Senior technology execs from Gulf kingdom attend London’s Tech Week to seek partners and investors in its multi billion dollar drive to build smart cities

Saudi Arabia has called on UK companies to partner and invest in its multi-billion dollar smart cities as part of the kingdom’s transformation drive.

“The drive behind all these opportunities is that smart cities will help Saudi Arabia,” Moath Alzahrani, smart cities domain lead at the kingdom’s National Digital Transformation Unit told delegates at London’s Tech Week event.

“[Smart cities] will create jobs in the public and private sector, increase non-oil revenues and enhance liveability and sustainability,” said Alzahrani.

Saudi Arabia, which is currently building 16 smart cities, has its eye on being the world’s most connected and digitised nation by 2030 as part of its ambitious economic diversification drive.

According to Faisal Al-Sadhan, programme manager for Technology Investment at Saudi Ministry of Communications and Information Technology, the government has already invested around $4 billion on digital infrastructure in pursuit of its 2030 vision. The value of the kingdom’s ICT market is around $29 billion, with $1.3 billion earmarked for the Internet of Things (IoT) sector, he said.

“We are looking at several opportunities for technology foreign direct investment (FDI), including industrialised IoT, AI, cloud computing and data centres,” said Al-Sadhan.

Neom calling

Neom, a $500 billion mega-city to be launched on the Red Sea from 2025, is the largest and most ambitious smart city on the kingdom’s books and in the world. Backed by the Saudi Arabia’s Public Investment Fund and international investors, the futuristic fully-digitised city is slated to contribute $100 billion to Saudi Arabia’s GDP by 2030.

“We will be the world’s first cognitive and pro-active city,” said Joseph Bradley, head of tech and digital at Neom. “We will leverage 90 percent of the data we produce and utilise it in the city. It’s never been done before. We want to build a citywide operating system that is aware, predictive and can take action.”

Bradley called on British companies to help “ignite growth” across the city’s “building blocks”, including industrial automation, massive IoT, fast-moving objects, gaming, robots and drones. “We are looking for a range of partners to bring the cognitive city to life,” he said.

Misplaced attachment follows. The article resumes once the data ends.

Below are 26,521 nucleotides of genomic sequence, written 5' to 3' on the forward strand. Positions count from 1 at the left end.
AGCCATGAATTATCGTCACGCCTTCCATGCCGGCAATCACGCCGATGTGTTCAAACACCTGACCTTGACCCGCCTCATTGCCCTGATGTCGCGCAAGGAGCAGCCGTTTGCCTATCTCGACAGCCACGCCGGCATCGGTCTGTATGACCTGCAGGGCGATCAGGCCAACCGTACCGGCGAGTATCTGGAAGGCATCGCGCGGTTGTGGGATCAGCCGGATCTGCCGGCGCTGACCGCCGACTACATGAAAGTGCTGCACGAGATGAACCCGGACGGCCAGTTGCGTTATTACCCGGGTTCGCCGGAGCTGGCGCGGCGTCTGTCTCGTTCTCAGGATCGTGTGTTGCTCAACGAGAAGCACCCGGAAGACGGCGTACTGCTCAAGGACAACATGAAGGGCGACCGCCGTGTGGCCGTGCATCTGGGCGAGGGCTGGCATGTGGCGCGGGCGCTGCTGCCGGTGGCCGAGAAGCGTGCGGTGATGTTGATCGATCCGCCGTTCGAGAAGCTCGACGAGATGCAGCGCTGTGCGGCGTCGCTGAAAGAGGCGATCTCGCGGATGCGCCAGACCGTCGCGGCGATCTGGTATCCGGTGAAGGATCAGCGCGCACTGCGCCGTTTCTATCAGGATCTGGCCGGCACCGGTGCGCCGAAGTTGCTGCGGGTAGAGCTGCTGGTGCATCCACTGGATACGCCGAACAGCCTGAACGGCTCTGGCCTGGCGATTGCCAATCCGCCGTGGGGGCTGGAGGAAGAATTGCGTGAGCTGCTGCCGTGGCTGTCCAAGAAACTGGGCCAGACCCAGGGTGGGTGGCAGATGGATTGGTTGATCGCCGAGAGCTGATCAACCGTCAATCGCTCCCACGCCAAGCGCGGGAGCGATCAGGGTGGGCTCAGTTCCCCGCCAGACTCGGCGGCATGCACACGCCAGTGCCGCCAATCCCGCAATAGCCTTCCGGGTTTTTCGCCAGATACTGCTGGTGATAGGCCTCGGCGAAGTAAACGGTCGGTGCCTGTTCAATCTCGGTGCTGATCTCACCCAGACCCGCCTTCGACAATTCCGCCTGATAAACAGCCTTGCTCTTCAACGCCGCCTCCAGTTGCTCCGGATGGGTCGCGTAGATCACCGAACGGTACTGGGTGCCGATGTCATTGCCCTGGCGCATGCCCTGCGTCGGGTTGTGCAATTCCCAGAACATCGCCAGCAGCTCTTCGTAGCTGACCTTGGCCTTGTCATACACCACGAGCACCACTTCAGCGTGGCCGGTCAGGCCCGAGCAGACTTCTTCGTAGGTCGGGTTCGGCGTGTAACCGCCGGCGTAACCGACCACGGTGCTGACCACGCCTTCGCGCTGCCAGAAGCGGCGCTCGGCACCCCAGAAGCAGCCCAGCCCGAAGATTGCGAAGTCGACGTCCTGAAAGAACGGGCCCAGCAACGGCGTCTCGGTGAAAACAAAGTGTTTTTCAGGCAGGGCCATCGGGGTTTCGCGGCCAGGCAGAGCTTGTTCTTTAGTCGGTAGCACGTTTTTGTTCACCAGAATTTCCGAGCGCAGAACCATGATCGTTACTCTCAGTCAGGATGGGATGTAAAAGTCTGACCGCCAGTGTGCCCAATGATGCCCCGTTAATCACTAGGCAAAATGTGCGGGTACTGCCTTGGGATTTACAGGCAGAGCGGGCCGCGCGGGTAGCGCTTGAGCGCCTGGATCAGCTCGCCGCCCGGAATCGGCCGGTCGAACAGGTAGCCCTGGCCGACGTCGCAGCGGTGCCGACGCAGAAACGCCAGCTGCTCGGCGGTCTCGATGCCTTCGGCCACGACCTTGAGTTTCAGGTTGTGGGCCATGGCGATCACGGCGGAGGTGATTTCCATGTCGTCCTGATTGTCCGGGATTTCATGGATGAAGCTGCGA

In particular, Neom is seeking support and investment into IoT predictive services, location services and natural language understanding. “At Neom, it will be important for us to be able to talk in our own languages – any language – and communicate in real-time,” Bradley added.

The Neom tech head said the smart cities are also looking at ways to attract the “greatest minds in the world” through gaming applications.

“These opportunities are for right now and the foreseeable future,” said Bradley.

Ramping up the Red Sea

Simon Timmis, associate director IoT, Red Sea Development Company said the company was looking to build a fully ‘touch-free’ experience for tourists.

Slated to cover an area similar to the size of Belgium across several islands from 2022 onwards, the sprawling Red Sea Project will be powered by “an invisible backbone of technology,” said Timmis.

“We are in the middle of construction – we want fully integrated security and site operations, cashless payment experiences, one-stop shop apps, efficient water and energy management, frictionless arrival and departure processes, as well as technology to help assist with environmental preservation,” he added.

Activiting Al-Ula

Will Kemble-Clarkson, head of innovation at Royal Commission for Al-Ula, said that while coronavirus has temporarily impacted global demand for tourism, the sector remains a “long-term pillar” of Saudi Arabia’s economy.

Al-Ula, a historic city in the kingdom’s Madinah region, will see millions of dollars pumped into its heritage and resorts over the next few years under the Royal Commission.

“Al-Ula is home to heritage sites. We want to preserve them, activate them and foster a flourishing local community,” said Kemble-Clarkson. “We cherish the idea that nothing is impossible and we are looking for partners to help us do it.”

“It’s a 2000-year-old town with no tech infrastructure at all and we want to transform it over the next few years. We are interested in partners who can help us improve its government and people services, as well as the economy, environment and connectivity,” Kemble-Clarkson added.